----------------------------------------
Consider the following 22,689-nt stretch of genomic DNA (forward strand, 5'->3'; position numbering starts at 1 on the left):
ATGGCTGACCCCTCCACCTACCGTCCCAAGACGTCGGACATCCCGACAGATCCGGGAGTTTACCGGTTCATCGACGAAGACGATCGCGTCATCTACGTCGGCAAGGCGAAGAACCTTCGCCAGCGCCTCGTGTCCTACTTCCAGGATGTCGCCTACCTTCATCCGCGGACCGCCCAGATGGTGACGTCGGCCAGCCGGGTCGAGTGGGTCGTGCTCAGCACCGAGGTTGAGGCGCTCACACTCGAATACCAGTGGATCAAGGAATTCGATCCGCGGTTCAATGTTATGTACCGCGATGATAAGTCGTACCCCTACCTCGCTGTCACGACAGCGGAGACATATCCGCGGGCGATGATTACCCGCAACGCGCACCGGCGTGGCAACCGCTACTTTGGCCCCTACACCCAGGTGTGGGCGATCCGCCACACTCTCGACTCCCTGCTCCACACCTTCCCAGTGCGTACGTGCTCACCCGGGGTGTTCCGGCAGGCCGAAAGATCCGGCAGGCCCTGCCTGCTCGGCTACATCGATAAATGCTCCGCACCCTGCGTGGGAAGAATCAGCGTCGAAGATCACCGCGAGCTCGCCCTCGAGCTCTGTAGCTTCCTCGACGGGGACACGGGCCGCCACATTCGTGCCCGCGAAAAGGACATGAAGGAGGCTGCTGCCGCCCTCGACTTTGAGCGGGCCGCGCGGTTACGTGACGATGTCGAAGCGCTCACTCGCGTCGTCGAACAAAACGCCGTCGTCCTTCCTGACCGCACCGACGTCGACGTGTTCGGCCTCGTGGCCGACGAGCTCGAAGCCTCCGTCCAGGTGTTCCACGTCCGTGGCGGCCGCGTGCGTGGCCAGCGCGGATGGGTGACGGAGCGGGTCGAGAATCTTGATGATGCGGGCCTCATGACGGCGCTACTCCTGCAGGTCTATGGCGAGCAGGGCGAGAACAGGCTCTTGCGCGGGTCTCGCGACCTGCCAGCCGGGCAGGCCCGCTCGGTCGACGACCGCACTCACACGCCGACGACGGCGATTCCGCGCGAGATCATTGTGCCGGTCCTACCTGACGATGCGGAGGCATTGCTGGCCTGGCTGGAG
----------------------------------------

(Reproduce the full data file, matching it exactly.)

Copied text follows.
Consider the following 22,689-nt stretch of genomic DNA (forward strand, 5'->3'; position numbering starts at 1 on the left):
ATGGCTGACCCCTCCACCTACCGTCCCAAGACGTCGGACATCCCGACAGATCCGGGAGTTTACCGGTTCATCGACGAAGACGATCGCGTCATCTACGTCGGCAAGGCGAAGAACCTTCGCCAGCGCCTCGTGTCCTACTTCCAGGATGTCGCCTACCTTCATCCGCGGACCGCCCAGATGGTGACGTCGGCCAGCCGGGTCGAGTGGGTCGTGCTCAGCACCGAGGTTGAGGCGCTCACACTCGAATACCAGTGGATCAAGGAATTCGATCCGCGGTTCAATGTTATGTACCGCGATGATAAGTCGTACCCCTACCTCGCTGTCACGACAGCGGAGACATATCCGCGGGCGATGATTACCCGCAACGCGCACCGGCGTGGCAACCGCTACTTTGGCCCCTACACCCAGGTGTGGGCGATCCGCCACACTCTCGACTCCCTGCTCCACACCTTCCCAGTGCGTACGTGCTCACCCGGGGTGTTCCGGCAGGCCGAAAGATCCGGCAGGCCCTGCCTGCTCGGCTACATCGATAAATGCTCCGCACCCTGCGTGGGAAGAATCAGCGTCGAAGATCACCGCGAGCTCGCCCTCGAGCTCTGTAGCTTCCTCGACGGGGACACGGGCCGCCACATTCGTGCCCGCGAAAAGGACATGAAGGAGGCTGCTGCCGCCCTCGACTTTGAGCGGGCCGCGCGGTTACGTGACGATGTCGAAGCGCTCACTCGCGTCGTCGAACAAAACGCCGTCGTCCTTCCTGACCGCACCGACGTCGACGTGTTCGGCCTCGTGGCCGACGAGCTCGAAGCCTCCGTCCAGGTGTTCCACGTCCGTGGCGGCCGCGTGCGTGGCCAGCGCGGATGGGTGACGGAGCGGGTCGAGAATCTTGATGATGCGGGCCTCATGACGGCGCTACTCCTGCAGGTCTATGGCGAGCAGGGCGAGAACAGGCTCTTGCGCGGGTCTCGCGACCTGCCAGCCGGGCAGGCCCGCTCGGTCGACGACCGCACTCACACGCCGACGACGGCGATTCCGCGCGAGATCATTGTGCCGGTCCTACCTGACGATGCGGAGGCATTGCTGGCCTGGCTGGAG